Thursday, November 17, 2011
But what does the future hold for these babies? Many survivors grow up healthy; others aren't so lucky. Even the best of care cannot always spare a premature baby from lasting disabilities such as cerebral palsy; mental retardation and learning problems; chronic lung disease; and vision and hearing problems. Half of all neurological disabilities in children are related to premature birth.
Although doctors have made tremendous advances in caring for babies born too small and too soon, we need to find out how to prevent preterm birth from happening in the first place. Despite decades of research, scientists have not yet developed effective ways to help prevent premature delivery.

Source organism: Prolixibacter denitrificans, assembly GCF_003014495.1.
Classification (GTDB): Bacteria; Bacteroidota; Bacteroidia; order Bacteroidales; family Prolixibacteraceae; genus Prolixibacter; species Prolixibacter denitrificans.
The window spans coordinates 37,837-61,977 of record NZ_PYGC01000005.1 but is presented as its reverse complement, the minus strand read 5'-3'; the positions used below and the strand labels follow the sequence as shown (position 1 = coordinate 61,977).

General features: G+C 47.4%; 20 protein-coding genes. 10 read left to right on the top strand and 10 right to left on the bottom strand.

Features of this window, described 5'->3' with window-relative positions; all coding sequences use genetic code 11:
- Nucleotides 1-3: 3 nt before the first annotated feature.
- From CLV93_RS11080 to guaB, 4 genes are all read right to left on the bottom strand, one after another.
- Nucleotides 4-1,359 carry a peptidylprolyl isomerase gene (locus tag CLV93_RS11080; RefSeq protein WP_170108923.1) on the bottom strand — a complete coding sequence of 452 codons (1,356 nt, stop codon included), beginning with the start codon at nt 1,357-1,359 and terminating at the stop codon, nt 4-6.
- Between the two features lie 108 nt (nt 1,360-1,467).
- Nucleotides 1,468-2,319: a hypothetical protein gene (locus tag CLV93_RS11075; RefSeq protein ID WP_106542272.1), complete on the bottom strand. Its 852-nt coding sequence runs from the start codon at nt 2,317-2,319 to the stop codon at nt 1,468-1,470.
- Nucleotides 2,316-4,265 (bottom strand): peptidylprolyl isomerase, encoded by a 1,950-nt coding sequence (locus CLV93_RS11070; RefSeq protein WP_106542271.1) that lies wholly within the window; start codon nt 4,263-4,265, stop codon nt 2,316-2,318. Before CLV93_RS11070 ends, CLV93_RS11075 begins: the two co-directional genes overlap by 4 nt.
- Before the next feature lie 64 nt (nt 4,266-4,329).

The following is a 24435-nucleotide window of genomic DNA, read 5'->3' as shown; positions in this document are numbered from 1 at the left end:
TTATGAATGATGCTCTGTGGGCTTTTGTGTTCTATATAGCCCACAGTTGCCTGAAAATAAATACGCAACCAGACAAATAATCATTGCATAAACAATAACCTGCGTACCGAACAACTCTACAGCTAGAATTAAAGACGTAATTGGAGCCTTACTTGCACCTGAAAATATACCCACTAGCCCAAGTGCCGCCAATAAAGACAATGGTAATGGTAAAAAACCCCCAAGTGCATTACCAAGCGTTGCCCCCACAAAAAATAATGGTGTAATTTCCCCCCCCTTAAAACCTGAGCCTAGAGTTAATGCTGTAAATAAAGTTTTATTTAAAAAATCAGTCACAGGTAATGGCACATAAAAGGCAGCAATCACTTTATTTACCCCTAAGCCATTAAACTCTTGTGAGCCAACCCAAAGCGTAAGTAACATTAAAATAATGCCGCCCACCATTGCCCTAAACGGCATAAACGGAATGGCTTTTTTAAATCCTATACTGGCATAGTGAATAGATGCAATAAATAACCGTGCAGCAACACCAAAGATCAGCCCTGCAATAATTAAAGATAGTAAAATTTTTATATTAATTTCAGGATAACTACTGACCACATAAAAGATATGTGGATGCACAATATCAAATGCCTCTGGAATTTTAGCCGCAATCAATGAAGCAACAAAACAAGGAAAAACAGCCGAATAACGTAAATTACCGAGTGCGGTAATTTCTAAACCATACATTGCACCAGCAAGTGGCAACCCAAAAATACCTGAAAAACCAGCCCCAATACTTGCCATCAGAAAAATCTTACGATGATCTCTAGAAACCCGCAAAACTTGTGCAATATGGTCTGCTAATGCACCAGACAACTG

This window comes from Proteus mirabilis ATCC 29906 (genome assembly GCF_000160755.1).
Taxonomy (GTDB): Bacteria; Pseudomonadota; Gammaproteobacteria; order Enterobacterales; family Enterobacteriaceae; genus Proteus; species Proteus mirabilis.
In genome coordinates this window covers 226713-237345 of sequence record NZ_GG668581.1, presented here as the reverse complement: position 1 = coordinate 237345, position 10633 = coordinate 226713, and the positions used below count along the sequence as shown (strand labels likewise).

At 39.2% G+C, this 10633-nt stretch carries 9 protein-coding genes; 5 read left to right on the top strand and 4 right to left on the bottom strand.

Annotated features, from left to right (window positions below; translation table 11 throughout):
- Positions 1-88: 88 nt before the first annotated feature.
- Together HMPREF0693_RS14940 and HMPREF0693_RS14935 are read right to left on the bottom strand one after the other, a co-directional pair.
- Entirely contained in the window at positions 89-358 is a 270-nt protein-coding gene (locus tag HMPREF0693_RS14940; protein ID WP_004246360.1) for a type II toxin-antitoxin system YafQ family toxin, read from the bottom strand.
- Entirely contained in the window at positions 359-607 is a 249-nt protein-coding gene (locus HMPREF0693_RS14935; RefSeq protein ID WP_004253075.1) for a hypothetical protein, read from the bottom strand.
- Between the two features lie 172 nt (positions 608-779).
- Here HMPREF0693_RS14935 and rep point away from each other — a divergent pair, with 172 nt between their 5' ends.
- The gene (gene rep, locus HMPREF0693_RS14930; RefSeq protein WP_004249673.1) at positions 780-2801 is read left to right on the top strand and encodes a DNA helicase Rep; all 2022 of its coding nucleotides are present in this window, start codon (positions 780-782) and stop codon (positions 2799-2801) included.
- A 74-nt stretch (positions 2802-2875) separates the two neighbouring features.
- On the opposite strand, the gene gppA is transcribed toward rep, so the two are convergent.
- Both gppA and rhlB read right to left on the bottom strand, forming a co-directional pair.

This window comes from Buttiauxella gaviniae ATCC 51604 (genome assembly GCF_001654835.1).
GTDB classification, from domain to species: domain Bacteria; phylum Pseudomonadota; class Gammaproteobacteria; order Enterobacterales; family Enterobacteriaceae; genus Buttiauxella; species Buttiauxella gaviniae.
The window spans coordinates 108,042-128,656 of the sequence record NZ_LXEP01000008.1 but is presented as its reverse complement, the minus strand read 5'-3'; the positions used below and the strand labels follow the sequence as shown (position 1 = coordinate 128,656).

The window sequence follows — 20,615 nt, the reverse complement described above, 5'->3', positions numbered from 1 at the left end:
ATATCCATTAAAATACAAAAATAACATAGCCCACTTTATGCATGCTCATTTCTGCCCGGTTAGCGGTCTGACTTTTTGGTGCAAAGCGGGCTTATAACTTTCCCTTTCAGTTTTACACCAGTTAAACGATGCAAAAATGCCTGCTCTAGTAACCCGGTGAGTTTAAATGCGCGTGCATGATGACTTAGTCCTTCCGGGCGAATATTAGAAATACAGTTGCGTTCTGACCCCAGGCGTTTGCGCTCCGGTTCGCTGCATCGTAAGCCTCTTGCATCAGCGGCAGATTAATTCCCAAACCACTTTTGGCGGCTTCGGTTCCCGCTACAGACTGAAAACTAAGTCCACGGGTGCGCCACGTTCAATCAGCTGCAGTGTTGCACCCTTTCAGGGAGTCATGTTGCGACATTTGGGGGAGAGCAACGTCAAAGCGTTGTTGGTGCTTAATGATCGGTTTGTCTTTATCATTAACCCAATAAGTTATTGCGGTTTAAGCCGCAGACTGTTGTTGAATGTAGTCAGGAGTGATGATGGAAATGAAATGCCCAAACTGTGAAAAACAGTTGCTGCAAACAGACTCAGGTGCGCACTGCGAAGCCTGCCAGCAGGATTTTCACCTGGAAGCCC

In fact, the rate of premature birth increased by more than 20 percent between 1990 and 2006. This trend and the dynamics underlying it underscore the critical importance and timeliness of the March of Dimes Prematurity Campaign. The rate fell to 12.3 percent in 2008 from 12.7 in 2007, a small but statistically significant decrease.
We were one of the lucky ones. Our baby came home and has thrived despite her early and tumultuous beginning. Every day I'm reminded of the fear of having a high risk pregnancy and a baby born too soon. Even looking at my full-term miracle reminds me of how hard Emma fought and how lucky we are to have her.